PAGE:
Shortcuts is Apple's new version of Workflow that launched with iOS 12. It is a productivity tool that does what its name implies - each shortcut is basically a program or 'workflow' that runs through a set of steps to produce a desired result. For example, Home ETA is a navigation shortcut that uses Maps and Messages to send someone (pre-determined by you) your arrival time with a single tap. There are hundreds of pre-made shortcuts in the app's gallery, but one of the best features of Shortcuts is that you can edit existing ones to fit your needs or you can write your own. In fact, many people write their own shortcuts and eagerly share them on third party sites like Reddit, Sharecuts and MacStories.
To give you an idea of how to write your own shortcut, the following example will go through each step of creating a shortcut that will take the current date and then display photos from your albums taken on that date in previous years. Here's how to write your own shortcut on iPhone or iPad:
TL;DR If you are viewing this on your iPhone, you can download the shortcut here if you aren't interested in the programming.
- Open your Shortcuts app and select Create Shortcut from the Library section.
- Shortcuts has a library of procedures or "actions" that you will use whenever you write a shortcut. The first thing we want to do is get the current date, so tap on the search bar, search for "date" and tap on the Date action when it pops up.
- Now you see that we have Date as the first action in our program. It is set to get the current date by default which is what we want so we can leave it alone.
- Now we want to store the date in a variable (programming term for a data element that is likely to change) that we can manipulate. Search for "variable" and select the Set Variable action. Tap on "Variable Name" to enter your own name, we'll call it Date.
- Now search for and add the "Repeat" action. We need this because we want to change the date and search for photos with each new date. Tap the "+" button to repeat 12 times (I chose 12 simply because it covers all of the years since the first iPhone, thus will include my oldest photos taken with an iPhone).
- Now we want to add some actions to the body of the Repeat loop. Search for and add the "Find Photos" action. Once you have added it, tap on "Add Filter."
- Tap on "Album" and change it to "Date Taken."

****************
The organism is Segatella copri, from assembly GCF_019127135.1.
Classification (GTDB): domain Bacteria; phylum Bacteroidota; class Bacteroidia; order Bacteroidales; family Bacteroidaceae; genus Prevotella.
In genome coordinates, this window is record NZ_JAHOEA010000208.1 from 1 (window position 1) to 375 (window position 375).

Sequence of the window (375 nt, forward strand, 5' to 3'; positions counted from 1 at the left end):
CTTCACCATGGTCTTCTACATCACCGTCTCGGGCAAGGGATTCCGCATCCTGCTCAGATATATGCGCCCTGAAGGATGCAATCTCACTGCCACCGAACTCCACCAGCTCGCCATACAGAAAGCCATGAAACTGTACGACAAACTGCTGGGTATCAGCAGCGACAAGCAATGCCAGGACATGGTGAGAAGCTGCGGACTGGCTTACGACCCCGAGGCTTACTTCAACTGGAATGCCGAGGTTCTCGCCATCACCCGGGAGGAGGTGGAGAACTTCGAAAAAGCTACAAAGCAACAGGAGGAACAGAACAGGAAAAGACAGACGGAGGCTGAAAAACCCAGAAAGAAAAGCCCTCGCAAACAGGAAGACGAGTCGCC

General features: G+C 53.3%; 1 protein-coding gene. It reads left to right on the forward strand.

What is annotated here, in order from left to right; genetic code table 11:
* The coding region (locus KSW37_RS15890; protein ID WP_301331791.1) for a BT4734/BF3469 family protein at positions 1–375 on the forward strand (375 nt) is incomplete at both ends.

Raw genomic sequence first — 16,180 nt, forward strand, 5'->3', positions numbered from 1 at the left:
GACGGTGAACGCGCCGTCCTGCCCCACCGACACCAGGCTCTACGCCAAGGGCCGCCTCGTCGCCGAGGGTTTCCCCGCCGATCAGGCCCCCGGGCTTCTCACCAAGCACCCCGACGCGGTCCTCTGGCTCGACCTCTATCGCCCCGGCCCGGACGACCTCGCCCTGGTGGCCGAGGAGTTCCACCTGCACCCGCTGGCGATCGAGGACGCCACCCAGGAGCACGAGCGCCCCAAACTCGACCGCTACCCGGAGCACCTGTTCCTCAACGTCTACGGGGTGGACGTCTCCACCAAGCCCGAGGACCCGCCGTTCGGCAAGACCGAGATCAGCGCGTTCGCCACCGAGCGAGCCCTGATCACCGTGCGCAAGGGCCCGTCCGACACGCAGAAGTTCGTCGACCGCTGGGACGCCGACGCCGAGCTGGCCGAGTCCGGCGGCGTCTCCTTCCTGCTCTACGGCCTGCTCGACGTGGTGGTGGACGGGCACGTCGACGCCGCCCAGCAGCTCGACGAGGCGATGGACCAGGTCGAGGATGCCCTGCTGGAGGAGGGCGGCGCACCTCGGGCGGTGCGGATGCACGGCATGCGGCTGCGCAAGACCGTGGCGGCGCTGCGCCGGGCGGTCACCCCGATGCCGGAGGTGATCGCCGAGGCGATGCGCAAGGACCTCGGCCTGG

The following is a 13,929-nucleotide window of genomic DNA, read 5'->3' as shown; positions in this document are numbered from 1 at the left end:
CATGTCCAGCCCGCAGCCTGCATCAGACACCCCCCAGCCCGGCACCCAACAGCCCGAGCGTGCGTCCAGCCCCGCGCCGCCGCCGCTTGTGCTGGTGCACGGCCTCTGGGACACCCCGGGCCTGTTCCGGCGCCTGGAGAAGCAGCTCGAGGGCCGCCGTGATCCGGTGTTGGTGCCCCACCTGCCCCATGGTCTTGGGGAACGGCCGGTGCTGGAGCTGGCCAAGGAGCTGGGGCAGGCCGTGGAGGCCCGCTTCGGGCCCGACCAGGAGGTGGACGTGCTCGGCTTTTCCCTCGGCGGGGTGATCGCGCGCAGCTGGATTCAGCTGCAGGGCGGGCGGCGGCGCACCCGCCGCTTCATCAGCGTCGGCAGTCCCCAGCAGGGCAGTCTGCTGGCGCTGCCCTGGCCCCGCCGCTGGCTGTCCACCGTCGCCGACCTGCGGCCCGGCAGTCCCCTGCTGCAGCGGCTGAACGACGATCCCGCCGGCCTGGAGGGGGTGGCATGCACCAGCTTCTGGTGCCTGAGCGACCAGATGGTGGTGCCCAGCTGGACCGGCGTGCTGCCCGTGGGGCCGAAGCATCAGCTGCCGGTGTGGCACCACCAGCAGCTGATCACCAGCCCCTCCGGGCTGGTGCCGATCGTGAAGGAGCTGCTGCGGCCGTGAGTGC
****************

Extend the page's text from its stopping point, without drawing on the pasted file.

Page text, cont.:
- Now tap on the date and tap on "Variables." Select the Date variable that we created (not the one with the little calendar icon next to it).
- You probably want the photos sorted, so tap on None and change it to "Creation Date." Now you can select an order - "Latest First," or "Oldest First."
- You will notice the "Find Photos" action is outside of the Repeat loop, so long press on "Find Photos Where" until you have grabbed it, then drag it to above "End Repeat." Let it go to place it.
- Now we want to store the results of this action in a new variable, so search for and select "Add to Variable" and name it "Photos." Drag this into the Repeat loop and place it underneath Find Photos.
- Now we want to subtract a year from our date and repeat the loop. Search for and add the "Get Variable" action.
- Tap on Choose Variable and select our Date variable, then drag the action into the loop and place it under Add to Variable.
- To manipulate the Date variable, search for and select "Adjust Date."
- Change "Add 0 Seconds" to "Subtract 1 Years" by tapping on the individual components. Drag and place it under Get Variable when you are finished.
- After the adjustment we want to store it as the Date variable again (this isn't automatic as the programmers among you might expect), so search for and select "Set Variable" and type in "Date" as the name. Drag it into the loop underneath the Adjust Date action.
- That completes the loop - it will find all of the desired photos and store them in the Photos variable. Now we just need to display it. Search for and select "Get Variable" and select the Photos variable.
- Now search for and select Quick Look. With that the shortcut is complete - tap on the Play button to see if it works. You can give your shortcut a name, icon and more by tapping on the button that looks like toggles in the top right.
Your Shortcut is now available in your Shortcuts Library. You can add it as an icon on your Home screen by following these instructions.Unfortunately, while this shortcut will show you all of your photos from previous years, you can't see what year the photos are from. There is a somewhat clunky workaround for this - you can add a Get Variable action to get the Date variable followed by an Add to Variable that adds it to the Photos variable. Put this as the first two actions within the Repeat loop, above the Find Photos action. With this in place you will see a white page with the date in small text, followed by photos from that date. You will see this even if there aren't any photos from that year, so you may see many in a row without any photos. It works fine but isn't aesthetically pleasing.